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Efficacy and toxicities of adding molecular targeted agents to first-line chemotherapy in the treatment of advanced biliary tract cancer: a systematic review and meta-analysis

Authors Zhao S, Miao Y, Wang R, Guo H, Jin F, Guo X, Luo T

Received 20 April 2016

Accepted for publication 13 July 2016

Published 28 October 2016 Volume 2016:9 Pages 6695—6700

DOI https://doi.org/10.2147/OTT.S110926

Checked for plagiarism Yes

Review by Single-blind

Peer reviewers approved by Dr Ram Prasad

Peer reviewer comments 2

Editor who approved publication: Professor Min Li


Sheng Zhao,1 Yanping Miao,2 Ruijun Wang,2 Haidong Guo,2 Feng Jin,2 Xiuling Guo,2 Tianyou Luo1

1Department of Radiology, The First Affiliated Hospital of Chongqing Medical University, Chongqing, 2Department of Radiology, The First Affiliated Hospital of Inner Mongolia Medical University, Huhhot Inner Mongolia, People’s Republic of China

Purpose: The purpose of this study was to assess the efficacy and toxicities of adding molecular targeted agents (MTAs) to first-line chemotherapy in the treatment of advanced biliary tract cancer (BTC).
Methods: An extensive search for relevant clinical trials was conducted in electronic databases (PubMed, Web of Science, and Cochrane) and abstracts presented at meetings. Prospective randomized controlled trials (RCTs) reporting the efficacy and toxicity of chemotherapies with or without MTAs in advanced BTC were selected. The endpoints were overall survival (OS), progression-free survival (PFS), and grade 3 or 4 toxicities. The results were expressed as hazard ratio or relative risk (RR), with their corresponding 95% confidence intervals.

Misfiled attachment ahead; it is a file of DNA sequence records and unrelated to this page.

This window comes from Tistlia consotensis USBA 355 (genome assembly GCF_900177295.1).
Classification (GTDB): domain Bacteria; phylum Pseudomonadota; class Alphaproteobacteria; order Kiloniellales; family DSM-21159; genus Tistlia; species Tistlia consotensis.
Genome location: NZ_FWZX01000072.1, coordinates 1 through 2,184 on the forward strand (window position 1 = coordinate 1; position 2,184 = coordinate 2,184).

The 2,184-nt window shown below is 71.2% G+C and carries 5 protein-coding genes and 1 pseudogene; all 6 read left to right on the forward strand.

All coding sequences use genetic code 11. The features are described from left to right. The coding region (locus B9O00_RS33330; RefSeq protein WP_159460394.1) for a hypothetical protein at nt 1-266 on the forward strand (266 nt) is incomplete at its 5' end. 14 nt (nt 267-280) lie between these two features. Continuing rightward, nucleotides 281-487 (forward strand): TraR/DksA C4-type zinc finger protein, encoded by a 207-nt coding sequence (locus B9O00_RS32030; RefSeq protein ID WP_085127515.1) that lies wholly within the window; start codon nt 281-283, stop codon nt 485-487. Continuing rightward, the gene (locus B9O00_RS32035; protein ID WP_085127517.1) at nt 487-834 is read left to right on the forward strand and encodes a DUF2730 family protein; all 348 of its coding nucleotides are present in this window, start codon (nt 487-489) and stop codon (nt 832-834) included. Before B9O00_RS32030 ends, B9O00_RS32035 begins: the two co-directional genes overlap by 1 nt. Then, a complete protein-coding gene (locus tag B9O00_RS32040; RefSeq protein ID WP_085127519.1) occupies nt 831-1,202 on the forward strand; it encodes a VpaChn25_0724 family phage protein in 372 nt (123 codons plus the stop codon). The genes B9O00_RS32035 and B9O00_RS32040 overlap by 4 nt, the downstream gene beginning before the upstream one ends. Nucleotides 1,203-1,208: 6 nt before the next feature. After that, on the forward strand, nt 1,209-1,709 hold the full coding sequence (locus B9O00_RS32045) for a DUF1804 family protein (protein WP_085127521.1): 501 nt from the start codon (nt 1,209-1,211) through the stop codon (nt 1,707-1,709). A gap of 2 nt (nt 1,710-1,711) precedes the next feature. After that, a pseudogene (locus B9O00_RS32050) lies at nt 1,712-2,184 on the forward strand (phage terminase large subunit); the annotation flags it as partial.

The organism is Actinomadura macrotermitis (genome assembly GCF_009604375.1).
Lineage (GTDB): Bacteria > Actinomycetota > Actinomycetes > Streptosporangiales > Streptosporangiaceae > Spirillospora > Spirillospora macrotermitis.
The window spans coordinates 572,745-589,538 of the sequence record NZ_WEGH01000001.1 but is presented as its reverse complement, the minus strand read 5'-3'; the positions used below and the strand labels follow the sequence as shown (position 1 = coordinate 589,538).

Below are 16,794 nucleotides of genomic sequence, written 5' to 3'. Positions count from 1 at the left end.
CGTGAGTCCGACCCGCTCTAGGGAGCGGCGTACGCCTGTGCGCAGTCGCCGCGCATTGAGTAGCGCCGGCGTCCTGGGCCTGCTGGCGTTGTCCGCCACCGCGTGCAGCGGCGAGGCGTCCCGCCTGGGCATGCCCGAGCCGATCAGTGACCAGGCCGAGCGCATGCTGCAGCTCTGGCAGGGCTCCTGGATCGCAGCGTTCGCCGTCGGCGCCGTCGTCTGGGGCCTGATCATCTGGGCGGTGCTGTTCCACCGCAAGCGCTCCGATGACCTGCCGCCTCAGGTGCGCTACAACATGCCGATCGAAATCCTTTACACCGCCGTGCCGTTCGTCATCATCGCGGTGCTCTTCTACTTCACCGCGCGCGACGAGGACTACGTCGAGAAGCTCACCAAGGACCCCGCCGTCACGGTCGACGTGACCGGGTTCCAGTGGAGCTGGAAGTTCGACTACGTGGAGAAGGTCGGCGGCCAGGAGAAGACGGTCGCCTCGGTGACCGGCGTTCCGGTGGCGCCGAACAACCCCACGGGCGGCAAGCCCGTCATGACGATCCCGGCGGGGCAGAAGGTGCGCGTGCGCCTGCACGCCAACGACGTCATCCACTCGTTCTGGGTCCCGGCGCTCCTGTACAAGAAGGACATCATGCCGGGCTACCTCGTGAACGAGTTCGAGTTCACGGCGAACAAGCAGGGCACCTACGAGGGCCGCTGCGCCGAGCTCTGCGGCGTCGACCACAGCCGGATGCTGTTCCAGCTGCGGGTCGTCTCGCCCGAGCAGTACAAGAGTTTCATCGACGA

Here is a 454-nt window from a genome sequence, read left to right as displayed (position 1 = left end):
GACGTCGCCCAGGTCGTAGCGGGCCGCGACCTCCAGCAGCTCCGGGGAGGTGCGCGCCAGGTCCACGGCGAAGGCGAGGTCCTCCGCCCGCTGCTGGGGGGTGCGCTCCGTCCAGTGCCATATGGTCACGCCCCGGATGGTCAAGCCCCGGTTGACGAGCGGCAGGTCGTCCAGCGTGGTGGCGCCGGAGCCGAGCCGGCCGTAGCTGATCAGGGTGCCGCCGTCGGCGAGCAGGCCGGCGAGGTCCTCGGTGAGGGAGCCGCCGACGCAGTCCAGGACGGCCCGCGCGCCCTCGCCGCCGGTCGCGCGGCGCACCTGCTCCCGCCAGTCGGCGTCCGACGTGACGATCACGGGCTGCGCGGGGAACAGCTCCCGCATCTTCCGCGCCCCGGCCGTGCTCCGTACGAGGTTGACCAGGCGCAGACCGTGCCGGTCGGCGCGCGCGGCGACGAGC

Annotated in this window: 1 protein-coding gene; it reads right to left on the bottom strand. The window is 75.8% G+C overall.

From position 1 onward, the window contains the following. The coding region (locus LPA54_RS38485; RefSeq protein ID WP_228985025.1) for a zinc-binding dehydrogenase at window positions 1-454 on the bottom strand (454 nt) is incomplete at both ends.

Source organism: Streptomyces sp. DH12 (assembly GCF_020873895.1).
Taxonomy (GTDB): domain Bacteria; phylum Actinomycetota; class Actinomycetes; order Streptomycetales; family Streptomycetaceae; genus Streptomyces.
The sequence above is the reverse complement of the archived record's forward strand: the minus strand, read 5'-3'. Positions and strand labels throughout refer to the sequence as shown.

Results: The final analysis included a total of 855 advanced BTC patients from six RCTs. Compared with chemotherapy alone, the combination of MTAs with chemotherapy significantly improved overall response rate (ORR) (RR 1.68, 95% confidence interval: 1.28–2.19, P<0.001). And there was also a tendency to improve PFS in the combination regimens (hazard ratio 0.89, 95% confidence interval: 0.78–1.02, P=0.097) but not for OS (hazard ratio 1.01, 95% confidence interval: 0.90–1.13, P=0.93). Subgroup analysis according to targeted agents indicated that the addition of anti-epidermal growth factor receptor agents to chemotherapy significantly improved ORR and PFS, but it did not translate into OS benefits. Additionally, equivalent frequencies of grade 3 or 4 neutropenia, anemia, thrombocytopenia, nausea, and vomiting were found between the two groups excepting for diarrhea.
Conclusion: The present study indicates that the addition of anti-epidermal growth factor receptor agents to first-line chemotherapy in advanced BTC offers an improved ORR and PFS, but not for OS. Further RCTs with larger samples are warranted to confirm our findings.

Keywords: biliary tract cancer, randomized controlled trials, molecular targeted agents, meta-analysis

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